Clients include Hewlett-Packard, the American Red Cross, the World Bank, TransCanada, Chevron, and the U.S. Department of the Interior. He is author of the seminal work The Skilled Facilitator and coauthor of The Skilled Facilitator Fieldbook. He holds a Ph.D. in organizational psychology from the University of Michigan, and a master of education degree from Harvard University. Schwarz lives in Chapel Hill with his wife. They have two children.
Executives and senior managers want to lead teams that are productive, passionate, and efficient, but often the results generated fall below their team’s potential or what the team needs to achieve. A new book, Smart Leaders, Smarter Teams (Jossey-Bass, Hardcover, $32.95, ISBN: 978-0-7879-8873-9, April 2013), written by an organizational psychologist and consultant to Fortune 500 companies, non-profits, and government agencies, reveals how leaders and their teams can adopt a new mindset to achieve greater short- and long-term success.
Author Roger Schwarz, president and CEO of Roger Schwarz & Associates, calls upon 30+ years of research and experience working with leadership teams to reveal how leaders can dramatically improve results. Schwarz says too many leaders have a unilateral control mindset when a Mutual Learning mindset would get their teams unstuck and moving forward together toward results.
“When you use a Mutual Learning mindset, you achieve your goals by learning from and with others,” asserts Schwarz. “This means you are open to being influenced by others at the same time you seek to influence others. You see each member of your team as having a piece of the puzzle. Your job, along with your team members, is to jointly put the puzzle together.”
Smart Leaders, Smarter Teams provides leaders with:
- 8 behaviors to build on the collective strengths of your team.
- 5 core values to help you and your team get unstuck.
- 9 steps to give your team members feedback to improve results.
- 5 methods to improve performance and working relationships through email.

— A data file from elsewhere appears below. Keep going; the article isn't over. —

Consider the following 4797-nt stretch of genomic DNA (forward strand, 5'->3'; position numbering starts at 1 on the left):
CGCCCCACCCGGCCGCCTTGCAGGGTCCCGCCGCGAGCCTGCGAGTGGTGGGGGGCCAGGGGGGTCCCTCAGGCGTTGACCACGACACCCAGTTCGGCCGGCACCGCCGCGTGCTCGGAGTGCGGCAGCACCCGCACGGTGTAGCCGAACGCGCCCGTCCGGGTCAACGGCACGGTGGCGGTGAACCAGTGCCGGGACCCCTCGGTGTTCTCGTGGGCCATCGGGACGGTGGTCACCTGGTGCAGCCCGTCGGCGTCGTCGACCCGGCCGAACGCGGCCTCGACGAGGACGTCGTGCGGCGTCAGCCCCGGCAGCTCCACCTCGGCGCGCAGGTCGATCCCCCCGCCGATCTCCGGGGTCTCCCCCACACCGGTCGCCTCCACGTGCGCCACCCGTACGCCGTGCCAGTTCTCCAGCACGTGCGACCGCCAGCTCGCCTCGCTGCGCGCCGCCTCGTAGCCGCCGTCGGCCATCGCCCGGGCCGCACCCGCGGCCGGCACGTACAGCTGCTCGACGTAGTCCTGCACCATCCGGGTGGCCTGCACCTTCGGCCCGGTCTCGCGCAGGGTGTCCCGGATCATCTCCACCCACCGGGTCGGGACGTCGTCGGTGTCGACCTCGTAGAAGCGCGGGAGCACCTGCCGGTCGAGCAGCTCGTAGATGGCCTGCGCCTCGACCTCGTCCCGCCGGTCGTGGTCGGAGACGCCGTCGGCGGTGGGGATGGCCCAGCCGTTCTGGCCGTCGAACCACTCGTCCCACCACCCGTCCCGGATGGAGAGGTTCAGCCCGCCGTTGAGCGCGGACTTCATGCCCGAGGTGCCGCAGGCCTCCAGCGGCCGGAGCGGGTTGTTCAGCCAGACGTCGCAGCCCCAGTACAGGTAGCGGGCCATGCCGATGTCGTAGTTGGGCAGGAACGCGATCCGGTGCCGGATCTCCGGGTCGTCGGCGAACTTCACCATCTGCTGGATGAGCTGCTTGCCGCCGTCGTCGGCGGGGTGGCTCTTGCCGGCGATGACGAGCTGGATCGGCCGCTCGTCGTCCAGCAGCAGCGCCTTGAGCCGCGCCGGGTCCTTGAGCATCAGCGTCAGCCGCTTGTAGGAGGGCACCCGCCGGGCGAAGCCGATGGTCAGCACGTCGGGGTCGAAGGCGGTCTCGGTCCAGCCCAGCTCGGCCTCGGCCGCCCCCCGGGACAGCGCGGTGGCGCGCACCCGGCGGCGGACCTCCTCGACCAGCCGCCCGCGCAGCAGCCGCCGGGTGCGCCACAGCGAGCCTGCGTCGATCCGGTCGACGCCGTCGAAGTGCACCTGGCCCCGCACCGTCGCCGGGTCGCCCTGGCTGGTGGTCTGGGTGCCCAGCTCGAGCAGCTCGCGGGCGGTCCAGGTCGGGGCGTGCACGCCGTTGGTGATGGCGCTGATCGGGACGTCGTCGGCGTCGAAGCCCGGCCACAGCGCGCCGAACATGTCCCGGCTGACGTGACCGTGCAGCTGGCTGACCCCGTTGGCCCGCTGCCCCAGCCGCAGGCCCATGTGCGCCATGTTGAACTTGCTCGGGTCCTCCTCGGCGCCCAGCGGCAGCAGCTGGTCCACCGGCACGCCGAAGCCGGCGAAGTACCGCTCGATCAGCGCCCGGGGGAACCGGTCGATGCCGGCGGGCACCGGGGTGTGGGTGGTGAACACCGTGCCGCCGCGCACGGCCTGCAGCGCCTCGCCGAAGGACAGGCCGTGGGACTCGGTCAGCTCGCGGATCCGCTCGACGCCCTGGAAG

- Dozens of tips on how to create structures and processes a leadership team can use to make better decisions, increase commitment, and generate shared accountability.
- 5 key assumptions and behaviors that create better performance, stronger working relationships, and greater team member well-being, such as keeping meetings on track.
- A response to myths on best practices, including improving performance with 360 review feedback.
The Mutual Learning mindset, once adopted by the leader and his or her team, allows them to cohesively solve problems, make decisions, and resolve conflicts. The team is better positioned, as a result, to realize greater commitment, enhance innovation, reduce costs, and reduce stress.
Schwarz, the author of the best-seller, The Skilled Facilitator, was a tenured associate professor of public management at the University of North Carolina. His clients include ConocoPhillips, the American Red Cross, the World Bank, the United States Department of Interior, TransCanada, and a wide range of other organizations.
“Too often I have witnessed leaders undermine the very results they are trying to create,” Schwarz shares. “In my book, I propose that creating an effective team starts with making some fundamental choices about how you want to lead. These choices reflect your basic values and assumptions about what it means to be a leader and what it means to be a team. I frame them as choices between a traditional self-serving approach to leadership and a relatively new, more systemic and sustainable approach to leadership.”
Schwarz addresses the leader behaviors that cause their teams to fall short, including:
- Stating views without asking others for their views.
- Avoiding transparency by withholding relevant information.
- Acting on untested assumptions and inferences as if they were true.
- Focusing on positions, not interests.
- Controlling conversations in ways that fail to gain commitment from others.
“To benefit fully from Mutual Learning, the whole team needs to share the mindset,” says Schwarz. “To achieve the Mutual Learning results the team, as a whole, needs to be transparent and curious. It needs to create informed choice, be accountable, and practice compassion. Everyone needs to show up assuming that they have some of the information but not all of it; that others see things that they may not; that people can disagree and still have pure motives; that differences are opportunities for learning.”
As a result, everyone on the team learns to take responsibility for being part of the team’s problems and solutions.
“Team members need to realize that they are part of a collective team mindset that defines the relationship between themselves and their formal leader,” Schwarz says. “They also need to see that leadership issues are not solely the concern of the team’s formal leader, and that team leadership can – in fact, must – come from everyone on the team.”
As a leader you want those you work with to succeed and achieve greater results but sometimes the team instead delivers a lackluster performance. Strained relationships, overly stressful situations, and unproductive meetings become the norm – but according to Schwarz’s new book, it doesn’t have to be this way.